UN Expert Committee: Pentachlorophenol is one of the world’s worst chemicals
Agrees to incorporate climate change impacts in toxic chemical evaluation
(Rome, Italy) A UN expert committee recommended global action on pentachlorophenol – a pesticide used for wood treatment including utility poles. The Committee justified its recommendation for the Stockholm Convention due to pentachlorophenol’s persistence, bioaccumulation, long-range transport, and its toxic impacts. Governments around the world will decide on the recommendation in 2015.
“This is the beginning of the end of pentachlorophenol,” said Pam Miller, Alaska Community Action on Toxics. “Pentachlorophenol has global health implications since it is found in the bodies of people throughout the world including Indigenous Peoples of the Arctic. Now governments and the private sector need to get to work to eliminate this toxic chemical.”
The Stockholm Convention expert committee also agreed to include climate change as a factor in its assessments of candidate chemicals. The guidance document notes that warming temperatures can liberate toxic chemicals and increase their toxicity and exposure.
“There has been a fundamental shift in the committee, as they now must take into considerations the serious impact of climate change and endocrine disruption when they assess these very persistent and toxic chemicals,” said Dr Mariann Lloyd-Smith, senior policy advisor for IPEN
Unfortunately, India blocked further evaluation of the pesticide, dicofol, delaying the process for one year. India’s government is the world’s largest producer of the substance and was the only member of the Committee that disagreed with moving it forward in the evaluation. In fact, India denied that the substance possessed adverse effects despite the fact it is used to kill insects.
“It really is unacceptable that one country with such a clear conflict of interest can be permitted to undermine the credibility of the whole committee by using its privileged position to block a chemical that is clearly toxic, persistent and bioaccumulative’, said Dr Meriel Watts of Pesticide Action Network.
The Committee also recommended listing two new chemicals in the treaty; chlorinated naphthalenes and hexachlorobutadiene. Both substances are primarily generated by waste incineration but hexachlorobutadiene is also generated unintentionally during the production of the dry cleaning solvent, perchloroethylene. The Committee document notes that substituting perchloroethylene and trichloroethylene with safer alternatives could help reduce the production of hexachlorobutadiene.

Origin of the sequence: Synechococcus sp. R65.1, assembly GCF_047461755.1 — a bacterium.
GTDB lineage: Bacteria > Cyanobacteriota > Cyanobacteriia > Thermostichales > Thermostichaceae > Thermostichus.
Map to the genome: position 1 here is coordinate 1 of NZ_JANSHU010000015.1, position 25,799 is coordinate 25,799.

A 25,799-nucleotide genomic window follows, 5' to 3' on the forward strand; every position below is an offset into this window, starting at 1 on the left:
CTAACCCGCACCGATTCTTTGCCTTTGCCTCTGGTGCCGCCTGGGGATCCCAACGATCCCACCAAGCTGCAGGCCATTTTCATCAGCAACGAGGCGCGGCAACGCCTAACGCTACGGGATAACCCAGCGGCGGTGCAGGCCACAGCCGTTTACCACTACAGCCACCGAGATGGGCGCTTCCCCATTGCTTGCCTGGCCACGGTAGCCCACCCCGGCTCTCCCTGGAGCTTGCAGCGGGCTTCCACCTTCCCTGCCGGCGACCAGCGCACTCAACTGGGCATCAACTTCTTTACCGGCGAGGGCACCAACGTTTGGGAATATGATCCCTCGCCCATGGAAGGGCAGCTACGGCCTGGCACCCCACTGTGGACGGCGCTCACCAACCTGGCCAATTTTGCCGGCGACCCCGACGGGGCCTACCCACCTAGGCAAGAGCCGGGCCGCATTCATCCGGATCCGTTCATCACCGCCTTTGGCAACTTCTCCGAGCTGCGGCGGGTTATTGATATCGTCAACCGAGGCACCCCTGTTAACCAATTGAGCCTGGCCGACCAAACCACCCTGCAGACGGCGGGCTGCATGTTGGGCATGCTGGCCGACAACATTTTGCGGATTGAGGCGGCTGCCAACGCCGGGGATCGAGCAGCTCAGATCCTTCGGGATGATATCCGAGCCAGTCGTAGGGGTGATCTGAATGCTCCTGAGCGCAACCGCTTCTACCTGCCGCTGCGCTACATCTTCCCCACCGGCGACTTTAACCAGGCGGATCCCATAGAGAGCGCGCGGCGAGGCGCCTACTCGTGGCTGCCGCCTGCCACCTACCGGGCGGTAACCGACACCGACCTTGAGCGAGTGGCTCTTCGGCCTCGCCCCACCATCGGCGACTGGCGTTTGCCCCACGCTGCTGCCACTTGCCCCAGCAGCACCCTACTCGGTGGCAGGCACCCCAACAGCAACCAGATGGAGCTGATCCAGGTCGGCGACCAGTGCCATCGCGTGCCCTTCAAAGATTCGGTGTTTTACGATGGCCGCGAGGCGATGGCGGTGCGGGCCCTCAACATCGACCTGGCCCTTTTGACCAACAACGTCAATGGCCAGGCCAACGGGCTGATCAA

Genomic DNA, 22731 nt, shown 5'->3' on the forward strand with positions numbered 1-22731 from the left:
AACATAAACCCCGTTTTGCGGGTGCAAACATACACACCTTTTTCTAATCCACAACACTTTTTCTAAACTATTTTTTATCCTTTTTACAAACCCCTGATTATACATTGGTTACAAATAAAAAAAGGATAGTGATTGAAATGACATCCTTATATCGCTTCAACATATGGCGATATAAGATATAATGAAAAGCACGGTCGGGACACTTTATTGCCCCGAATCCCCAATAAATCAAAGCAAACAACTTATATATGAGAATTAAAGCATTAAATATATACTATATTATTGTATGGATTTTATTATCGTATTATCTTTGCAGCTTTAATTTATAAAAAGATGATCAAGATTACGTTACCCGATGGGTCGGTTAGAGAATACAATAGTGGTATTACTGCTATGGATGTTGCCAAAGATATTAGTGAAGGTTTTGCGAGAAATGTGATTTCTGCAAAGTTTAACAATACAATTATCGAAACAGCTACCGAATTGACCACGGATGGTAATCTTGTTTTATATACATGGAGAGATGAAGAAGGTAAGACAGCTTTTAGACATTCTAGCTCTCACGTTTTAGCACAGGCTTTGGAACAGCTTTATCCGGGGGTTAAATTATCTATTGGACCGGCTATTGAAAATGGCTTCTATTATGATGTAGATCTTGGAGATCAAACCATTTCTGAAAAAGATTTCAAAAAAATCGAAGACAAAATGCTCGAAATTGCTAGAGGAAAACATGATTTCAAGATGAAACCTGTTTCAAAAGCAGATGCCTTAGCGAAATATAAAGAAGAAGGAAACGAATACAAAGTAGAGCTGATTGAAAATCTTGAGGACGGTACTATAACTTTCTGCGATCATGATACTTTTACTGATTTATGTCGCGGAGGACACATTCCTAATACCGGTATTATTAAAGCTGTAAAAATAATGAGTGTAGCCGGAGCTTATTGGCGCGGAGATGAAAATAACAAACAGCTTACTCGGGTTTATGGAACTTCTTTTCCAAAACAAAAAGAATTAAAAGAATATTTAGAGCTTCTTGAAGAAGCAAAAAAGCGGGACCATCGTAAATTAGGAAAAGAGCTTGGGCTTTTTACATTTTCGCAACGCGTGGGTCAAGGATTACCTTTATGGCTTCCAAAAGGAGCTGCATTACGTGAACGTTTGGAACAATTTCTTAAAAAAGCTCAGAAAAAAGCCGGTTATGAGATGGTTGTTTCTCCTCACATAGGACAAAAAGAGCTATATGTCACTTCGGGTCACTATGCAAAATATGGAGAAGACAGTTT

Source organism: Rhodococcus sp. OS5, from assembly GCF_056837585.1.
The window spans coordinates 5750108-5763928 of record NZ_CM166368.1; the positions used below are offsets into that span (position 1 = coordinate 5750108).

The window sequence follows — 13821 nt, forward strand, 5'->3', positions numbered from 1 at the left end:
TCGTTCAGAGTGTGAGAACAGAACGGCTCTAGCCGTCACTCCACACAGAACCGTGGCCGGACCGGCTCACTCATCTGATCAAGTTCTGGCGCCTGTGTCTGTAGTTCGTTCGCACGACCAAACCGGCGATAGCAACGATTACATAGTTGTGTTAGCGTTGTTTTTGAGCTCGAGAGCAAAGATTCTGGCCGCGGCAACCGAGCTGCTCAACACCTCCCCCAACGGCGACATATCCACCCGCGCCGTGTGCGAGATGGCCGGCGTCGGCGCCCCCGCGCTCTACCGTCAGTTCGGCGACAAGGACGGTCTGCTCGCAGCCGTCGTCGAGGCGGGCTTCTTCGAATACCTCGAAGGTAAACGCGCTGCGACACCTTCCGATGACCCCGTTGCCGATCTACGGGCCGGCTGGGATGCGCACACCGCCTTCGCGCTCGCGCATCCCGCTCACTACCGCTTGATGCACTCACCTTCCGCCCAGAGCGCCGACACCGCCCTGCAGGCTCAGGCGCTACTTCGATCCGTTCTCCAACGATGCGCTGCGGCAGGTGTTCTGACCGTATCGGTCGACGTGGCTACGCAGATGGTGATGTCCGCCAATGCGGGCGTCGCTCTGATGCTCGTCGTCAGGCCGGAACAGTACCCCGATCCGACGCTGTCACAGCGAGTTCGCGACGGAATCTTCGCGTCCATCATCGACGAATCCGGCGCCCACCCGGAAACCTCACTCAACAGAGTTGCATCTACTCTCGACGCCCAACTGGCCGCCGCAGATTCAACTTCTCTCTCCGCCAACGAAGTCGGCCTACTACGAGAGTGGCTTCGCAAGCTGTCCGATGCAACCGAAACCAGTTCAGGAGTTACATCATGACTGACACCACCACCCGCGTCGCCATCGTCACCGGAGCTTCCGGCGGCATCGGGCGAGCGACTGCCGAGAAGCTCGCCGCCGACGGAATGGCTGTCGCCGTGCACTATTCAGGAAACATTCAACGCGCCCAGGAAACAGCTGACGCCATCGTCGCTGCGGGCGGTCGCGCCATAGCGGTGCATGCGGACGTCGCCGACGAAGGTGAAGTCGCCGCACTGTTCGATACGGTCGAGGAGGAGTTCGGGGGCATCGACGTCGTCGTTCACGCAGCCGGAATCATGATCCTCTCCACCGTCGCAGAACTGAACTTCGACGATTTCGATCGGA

IPEN is an international NGO comprised of 700 organizations in 116 countries that work to minimize, and whenever possible, eliminate, hazardous, toxic substances internationally and within their own countries. IPEN has been actively involved in the POPRC process for nine years.
Thank you, Mr. Arndt, Chairperson of the POPRC, for the opportunity to present an intervention of Alaska Community Action on Toxics, Inuit Circumpolar Council, Pesticide Action Network, and IPEN. My name is Pamela Miller, Executive Director of Alaska Community Action on Toxics.
We observe that there is sufficient, definitive evidence that PCP-PCA warrant global action, that the substances, especially considered together, meet Annex E requirements. Therefore, we urge you to move these forward to Annex F consideration.
Studies have demonstrated toxic effects at environmental levels in aquatic species. In wildlife and people, concentrations are well within the range of observed in vivo and in vitro developmental, endocrine, and neurological eﬀects. Particular the most compelling evidence of PCP in breast milk, blood, amniotic fluid, and other human tissues throughout the world, including peoples of the Arctic—warrants swift global action.
In a critical review and metaanalysis of 75 published papers, PCP is the major halogenated phenolic compound found in human blood. Researchers assessing contaminants in humans concluded that PCP supercedes PCBs as the chlorinated compound of highest concern in humans. Prenatal exposure to PCP correlates with worse coordination, less sensory integrity, worse attention, and worse visuomotor integration children at school age. It was further found that PCP correlated with lower levels of thyroid hormone. Based on their results, the scientists concluded in a plea that “unrelenting efforts should be made to find safe alternatives.”
Significant new information regarding toxic interactions between PCP and PFOS and PFOA also highlights the urgency of global action. PFOS and PFOA strengthen PCP cytotoxicity and hepatotoxicity. Inuit people of Nunuvik were found to have higher mean plasmatic PFOS concentrations than mean total PCB levels, followed by p,p’-DDE and pentachlorophenol. This indicates that both PFOS and PCP exposure levels were among the highest found in this Inuit population. And in light of the paper demonstrating that PFOS/PFOA increase the cytotoxicity of PCP, this may have profound implications for human health, particularly among Arctic Indigenous populations.
Finally, considering the long-term hazards of dioxin contamination and implications for environmental and human exposure—in the manufacturing process, in treated wood in use and treated wood waste, and the fact that dioxins and furans are transformation products of PCP—make it even more urgent to move this substance forward toward global elimination.
Pamela Miller, Executive Director, Alaska Community Action on Toxics